Birch is a dense, durable hardwood that has a pale to reddish color and a straight, uniform grain. After seasoning, birch is dimensionally stable, so floors made with it are unlikely to move. Refinishing birch wood may be more difficult than working with other hardwood floors. Sanding, staining and applying finish to this material takes special care.
A hardwood floor should be refinished when it develops stains, severe scratches or when the existing finish begins to chip or become dull. Refinishing a heavily-worn hardwood floor requires sanding off the top layer of wood and finish, applying stain if required, then adding a new finish such as polyurethane, shellac or drying oil. This process is labor intensive.
According to Woodworkers Source, birch species are rather difficult to sand. This fairly-hard wood often refuses to produce a smooth surface. Use progressively finer-grit sanding surfaces and work slowly to avoid gouging the wood. Some birch floors may need to be finished up by hand using a very fine-grit sandpaper.
Birch has a tight grain and very small pores that prevent the wood from evenly taking up stain. Heavily pigmented finishes tend to make birch floors look muddy. Even after staining, birch floors may be prone to scratching and damage to the colored finish, since the wood takes stain shallowly. Avoid staining birch whenever possible.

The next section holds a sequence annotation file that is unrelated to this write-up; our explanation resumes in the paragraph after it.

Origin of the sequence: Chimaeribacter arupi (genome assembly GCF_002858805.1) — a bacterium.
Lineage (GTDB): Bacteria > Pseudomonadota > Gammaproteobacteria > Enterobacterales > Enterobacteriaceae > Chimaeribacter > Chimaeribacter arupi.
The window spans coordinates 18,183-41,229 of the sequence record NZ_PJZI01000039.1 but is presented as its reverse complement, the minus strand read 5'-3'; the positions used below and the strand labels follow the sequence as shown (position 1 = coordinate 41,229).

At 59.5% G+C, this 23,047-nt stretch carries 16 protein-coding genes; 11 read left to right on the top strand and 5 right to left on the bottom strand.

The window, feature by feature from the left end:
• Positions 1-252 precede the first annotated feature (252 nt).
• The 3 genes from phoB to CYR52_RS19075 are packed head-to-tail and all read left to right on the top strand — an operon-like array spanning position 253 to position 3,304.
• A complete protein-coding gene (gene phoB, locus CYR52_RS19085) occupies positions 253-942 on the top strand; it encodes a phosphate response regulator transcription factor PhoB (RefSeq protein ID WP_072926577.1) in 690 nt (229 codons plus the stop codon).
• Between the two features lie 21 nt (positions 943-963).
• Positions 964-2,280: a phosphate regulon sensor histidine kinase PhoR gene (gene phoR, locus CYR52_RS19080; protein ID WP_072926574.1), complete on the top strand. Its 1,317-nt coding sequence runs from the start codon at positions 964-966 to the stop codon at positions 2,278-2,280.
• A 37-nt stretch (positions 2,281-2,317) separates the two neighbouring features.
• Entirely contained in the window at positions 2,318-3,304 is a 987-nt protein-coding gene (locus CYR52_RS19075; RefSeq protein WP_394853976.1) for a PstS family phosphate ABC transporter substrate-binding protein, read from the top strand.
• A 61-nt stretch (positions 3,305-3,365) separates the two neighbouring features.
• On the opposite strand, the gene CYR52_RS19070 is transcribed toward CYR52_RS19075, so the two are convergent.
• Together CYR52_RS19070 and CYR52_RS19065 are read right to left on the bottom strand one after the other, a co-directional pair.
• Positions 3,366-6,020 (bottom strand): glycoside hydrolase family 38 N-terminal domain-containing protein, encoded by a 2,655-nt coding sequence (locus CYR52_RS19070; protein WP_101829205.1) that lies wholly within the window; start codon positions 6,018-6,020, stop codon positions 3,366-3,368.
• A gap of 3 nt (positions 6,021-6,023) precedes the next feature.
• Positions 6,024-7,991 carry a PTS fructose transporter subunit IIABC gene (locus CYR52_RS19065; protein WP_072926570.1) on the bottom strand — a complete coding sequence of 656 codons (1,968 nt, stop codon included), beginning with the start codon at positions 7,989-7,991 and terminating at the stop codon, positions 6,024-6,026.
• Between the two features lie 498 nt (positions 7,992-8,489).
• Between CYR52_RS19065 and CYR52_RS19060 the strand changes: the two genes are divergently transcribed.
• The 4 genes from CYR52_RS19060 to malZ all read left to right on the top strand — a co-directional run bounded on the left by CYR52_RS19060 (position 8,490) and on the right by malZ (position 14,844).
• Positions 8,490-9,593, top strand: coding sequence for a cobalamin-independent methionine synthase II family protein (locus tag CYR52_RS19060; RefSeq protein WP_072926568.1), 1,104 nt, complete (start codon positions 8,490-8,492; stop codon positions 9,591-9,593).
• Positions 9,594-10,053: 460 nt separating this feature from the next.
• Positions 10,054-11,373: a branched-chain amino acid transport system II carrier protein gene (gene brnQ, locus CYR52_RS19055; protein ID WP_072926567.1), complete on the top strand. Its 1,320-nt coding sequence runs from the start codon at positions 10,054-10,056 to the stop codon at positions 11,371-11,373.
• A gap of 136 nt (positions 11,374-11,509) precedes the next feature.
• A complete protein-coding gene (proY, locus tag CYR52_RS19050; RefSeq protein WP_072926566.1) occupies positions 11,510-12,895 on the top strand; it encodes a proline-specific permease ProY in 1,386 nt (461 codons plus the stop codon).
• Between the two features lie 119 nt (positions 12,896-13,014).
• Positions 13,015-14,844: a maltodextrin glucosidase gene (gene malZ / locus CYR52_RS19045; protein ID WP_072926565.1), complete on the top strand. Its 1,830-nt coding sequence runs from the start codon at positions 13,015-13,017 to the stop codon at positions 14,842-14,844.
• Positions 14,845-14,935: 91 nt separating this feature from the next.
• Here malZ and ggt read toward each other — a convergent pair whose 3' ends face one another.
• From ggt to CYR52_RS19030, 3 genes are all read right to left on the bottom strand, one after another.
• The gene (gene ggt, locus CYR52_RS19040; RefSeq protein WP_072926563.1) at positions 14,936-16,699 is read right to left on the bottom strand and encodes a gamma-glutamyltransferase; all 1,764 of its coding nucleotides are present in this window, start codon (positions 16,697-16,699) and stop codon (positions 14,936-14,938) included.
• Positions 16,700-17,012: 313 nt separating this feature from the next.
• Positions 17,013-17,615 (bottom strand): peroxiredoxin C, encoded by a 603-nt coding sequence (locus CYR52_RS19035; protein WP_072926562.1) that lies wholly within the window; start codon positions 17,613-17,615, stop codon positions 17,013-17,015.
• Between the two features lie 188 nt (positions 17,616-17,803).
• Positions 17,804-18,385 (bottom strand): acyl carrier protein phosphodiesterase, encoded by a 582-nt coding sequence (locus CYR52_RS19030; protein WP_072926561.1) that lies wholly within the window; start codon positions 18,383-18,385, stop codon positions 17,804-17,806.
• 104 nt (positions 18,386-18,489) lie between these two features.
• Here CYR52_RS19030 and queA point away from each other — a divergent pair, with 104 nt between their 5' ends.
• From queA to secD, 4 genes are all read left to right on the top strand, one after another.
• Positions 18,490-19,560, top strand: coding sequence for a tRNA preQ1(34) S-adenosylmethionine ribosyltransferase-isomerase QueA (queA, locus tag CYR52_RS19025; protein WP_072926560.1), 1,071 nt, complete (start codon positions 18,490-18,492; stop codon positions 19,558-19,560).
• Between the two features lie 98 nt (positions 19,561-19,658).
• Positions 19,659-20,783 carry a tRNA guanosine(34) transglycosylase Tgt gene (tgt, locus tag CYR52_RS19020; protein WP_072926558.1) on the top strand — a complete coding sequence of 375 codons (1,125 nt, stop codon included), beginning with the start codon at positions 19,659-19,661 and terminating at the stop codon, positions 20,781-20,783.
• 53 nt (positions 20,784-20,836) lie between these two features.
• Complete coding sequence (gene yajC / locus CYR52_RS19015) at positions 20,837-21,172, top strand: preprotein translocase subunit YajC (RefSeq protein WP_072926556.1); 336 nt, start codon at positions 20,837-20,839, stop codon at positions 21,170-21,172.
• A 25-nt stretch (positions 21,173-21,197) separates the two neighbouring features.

Not all birch hardwood floors need to be sanded for refinishing. According to This Old House, if the floor is not heavily damaged, it can be screened instead. Screening uses a clog-resistant sanding disk and takes off the floor's finish without removing any wood. This prevents the usual sanding problems associated with birch floors. Screening only works on floors without a wax layer, and does not repair floors where the existing wood has been scratched, stained or damaged.